If such a block is just a half a KByte (a single sectors worth) and assuming random access writes (a single byte per block) your "thousand years" drops back to just two ...
Regards, Rudy Wieser
Reply to
R.Wieser
Hence wear levelling etc.
Flash NVRAM is really pretty shit technology.
But it is the best we have
From Wiki
...flash memory has a finite number of program ? erase cycles (typically written as P/E cycles). Most commercially available flash products are guaranteed to withstand around 100,000 P/E cycles before the wear begins to deteriorate the integrity of the storage.[57] Micron Technology and Sun Microsystems announced an SLC NAND flash memory chip rated for 1,000,000 P/E cycles on 17 December 2008.[58]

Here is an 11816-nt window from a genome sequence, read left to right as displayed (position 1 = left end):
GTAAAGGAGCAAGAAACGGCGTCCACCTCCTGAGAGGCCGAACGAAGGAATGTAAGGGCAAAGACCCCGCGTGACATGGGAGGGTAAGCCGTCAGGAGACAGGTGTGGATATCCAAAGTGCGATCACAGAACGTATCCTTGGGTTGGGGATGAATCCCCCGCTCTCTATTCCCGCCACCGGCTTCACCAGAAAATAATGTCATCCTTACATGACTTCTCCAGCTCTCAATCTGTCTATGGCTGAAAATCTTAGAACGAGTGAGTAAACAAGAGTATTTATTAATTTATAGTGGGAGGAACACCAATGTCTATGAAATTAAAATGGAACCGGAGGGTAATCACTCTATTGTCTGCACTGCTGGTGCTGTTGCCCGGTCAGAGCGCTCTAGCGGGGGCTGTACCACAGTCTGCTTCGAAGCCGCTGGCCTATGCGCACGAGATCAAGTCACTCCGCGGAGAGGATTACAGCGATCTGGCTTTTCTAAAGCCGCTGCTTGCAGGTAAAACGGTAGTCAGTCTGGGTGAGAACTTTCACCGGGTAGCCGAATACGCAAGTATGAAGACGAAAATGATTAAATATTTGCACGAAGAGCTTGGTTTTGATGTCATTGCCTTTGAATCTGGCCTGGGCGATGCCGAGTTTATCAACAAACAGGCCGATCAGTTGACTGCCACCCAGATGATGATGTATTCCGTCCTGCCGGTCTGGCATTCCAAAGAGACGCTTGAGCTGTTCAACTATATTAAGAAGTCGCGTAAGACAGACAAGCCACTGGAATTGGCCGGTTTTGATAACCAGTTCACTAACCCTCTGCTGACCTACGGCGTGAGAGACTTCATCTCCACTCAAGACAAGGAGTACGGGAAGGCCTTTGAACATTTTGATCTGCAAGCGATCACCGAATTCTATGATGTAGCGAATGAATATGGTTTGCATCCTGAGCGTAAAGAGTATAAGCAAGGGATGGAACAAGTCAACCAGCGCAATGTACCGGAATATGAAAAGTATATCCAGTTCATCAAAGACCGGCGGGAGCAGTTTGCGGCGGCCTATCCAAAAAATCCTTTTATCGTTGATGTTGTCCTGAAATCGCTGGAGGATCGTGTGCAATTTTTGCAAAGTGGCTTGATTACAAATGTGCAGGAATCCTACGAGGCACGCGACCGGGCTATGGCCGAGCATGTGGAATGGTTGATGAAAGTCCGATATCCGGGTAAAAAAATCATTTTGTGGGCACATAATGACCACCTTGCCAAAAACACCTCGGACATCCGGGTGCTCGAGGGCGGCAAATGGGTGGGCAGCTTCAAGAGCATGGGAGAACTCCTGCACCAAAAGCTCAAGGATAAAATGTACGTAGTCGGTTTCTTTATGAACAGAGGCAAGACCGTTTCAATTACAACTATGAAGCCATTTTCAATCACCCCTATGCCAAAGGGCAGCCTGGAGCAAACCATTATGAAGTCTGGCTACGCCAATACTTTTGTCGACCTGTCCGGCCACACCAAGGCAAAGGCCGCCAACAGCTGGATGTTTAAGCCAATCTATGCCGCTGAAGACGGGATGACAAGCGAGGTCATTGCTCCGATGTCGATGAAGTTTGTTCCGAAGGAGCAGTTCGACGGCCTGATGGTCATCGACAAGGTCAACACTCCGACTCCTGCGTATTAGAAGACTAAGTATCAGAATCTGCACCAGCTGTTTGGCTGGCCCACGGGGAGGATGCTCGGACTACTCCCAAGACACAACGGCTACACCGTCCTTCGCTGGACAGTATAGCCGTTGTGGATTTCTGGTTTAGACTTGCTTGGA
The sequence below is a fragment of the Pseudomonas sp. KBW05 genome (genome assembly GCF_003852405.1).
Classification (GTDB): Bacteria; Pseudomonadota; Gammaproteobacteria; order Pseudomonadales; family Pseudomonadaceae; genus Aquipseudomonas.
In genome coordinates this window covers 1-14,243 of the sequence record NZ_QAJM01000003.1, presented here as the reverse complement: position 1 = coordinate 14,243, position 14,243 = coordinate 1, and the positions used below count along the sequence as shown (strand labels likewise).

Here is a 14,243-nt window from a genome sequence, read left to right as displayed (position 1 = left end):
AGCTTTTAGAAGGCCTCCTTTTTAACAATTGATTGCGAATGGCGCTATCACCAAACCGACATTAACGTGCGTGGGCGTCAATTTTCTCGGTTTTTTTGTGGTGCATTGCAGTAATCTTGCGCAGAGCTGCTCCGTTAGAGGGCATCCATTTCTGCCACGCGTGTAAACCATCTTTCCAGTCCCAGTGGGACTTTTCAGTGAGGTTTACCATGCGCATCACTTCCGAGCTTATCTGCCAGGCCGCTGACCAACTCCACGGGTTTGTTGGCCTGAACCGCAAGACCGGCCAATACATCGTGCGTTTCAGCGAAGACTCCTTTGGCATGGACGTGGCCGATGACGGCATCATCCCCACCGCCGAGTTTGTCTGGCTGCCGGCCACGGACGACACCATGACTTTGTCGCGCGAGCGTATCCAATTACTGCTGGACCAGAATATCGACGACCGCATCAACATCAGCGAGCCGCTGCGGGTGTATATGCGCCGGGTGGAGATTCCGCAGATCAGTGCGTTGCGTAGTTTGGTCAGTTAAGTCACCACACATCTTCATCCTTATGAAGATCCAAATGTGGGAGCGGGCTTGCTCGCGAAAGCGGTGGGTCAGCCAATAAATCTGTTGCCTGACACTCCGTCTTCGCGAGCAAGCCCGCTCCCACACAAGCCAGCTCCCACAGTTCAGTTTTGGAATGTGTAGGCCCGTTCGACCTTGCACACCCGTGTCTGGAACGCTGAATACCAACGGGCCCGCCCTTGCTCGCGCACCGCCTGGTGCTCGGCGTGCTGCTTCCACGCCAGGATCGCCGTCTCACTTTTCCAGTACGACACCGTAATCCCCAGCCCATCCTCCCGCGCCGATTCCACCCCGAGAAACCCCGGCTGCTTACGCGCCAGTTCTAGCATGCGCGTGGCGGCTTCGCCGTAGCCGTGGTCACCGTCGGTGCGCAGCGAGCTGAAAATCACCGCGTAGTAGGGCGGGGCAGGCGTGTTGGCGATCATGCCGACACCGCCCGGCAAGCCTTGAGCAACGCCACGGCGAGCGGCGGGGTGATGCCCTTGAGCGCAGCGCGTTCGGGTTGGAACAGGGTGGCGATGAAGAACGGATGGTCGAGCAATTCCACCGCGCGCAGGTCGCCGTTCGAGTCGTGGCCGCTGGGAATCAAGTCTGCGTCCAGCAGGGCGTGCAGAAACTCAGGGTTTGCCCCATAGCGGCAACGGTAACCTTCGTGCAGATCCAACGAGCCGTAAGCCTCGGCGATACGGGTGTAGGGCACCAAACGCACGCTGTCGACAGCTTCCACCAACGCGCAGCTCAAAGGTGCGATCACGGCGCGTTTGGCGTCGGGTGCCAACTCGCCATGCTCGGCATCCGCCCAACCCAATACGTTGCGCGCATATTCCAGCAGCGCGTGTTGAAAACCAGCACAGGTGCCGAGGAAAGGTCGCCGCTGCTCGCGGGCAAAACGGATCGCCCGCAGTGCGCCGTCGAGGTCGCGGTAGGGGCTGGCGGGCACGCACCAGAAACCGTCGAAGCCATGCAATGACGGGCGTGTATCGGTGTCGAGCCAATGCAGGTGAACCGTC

The guaranteed cycle count may apply only to block zero (as is the case with TSOP NAND devices), or to all blocks (as in NOR). This effect is mitigated in some chip firmware or file system drivers by counting the writes and dynamically remapping blocks in order to spread write operations between sectors; this technique is called wear leveling. Another approach is to perform write verification and remapping to spare sectors in case of write failure, a technique called bad block management (BBM). For portable consumer devices, these wear out management techniques typically extend the life of the flash memory beyond the life of the device itself, and some data loss may be acceptable in these applications. For high-reliability data storage, however, it is not advisable to use flash memory that would have to go through a large number of programming cycles. This limitation is meaningless for 'read-only' applications such as thin clients and routers, which are programmed only once or at most a few times during their lifetimes..."
From the above SSDS that always have wear levelling are now better than SD cards that do not, but some SD cards now DO.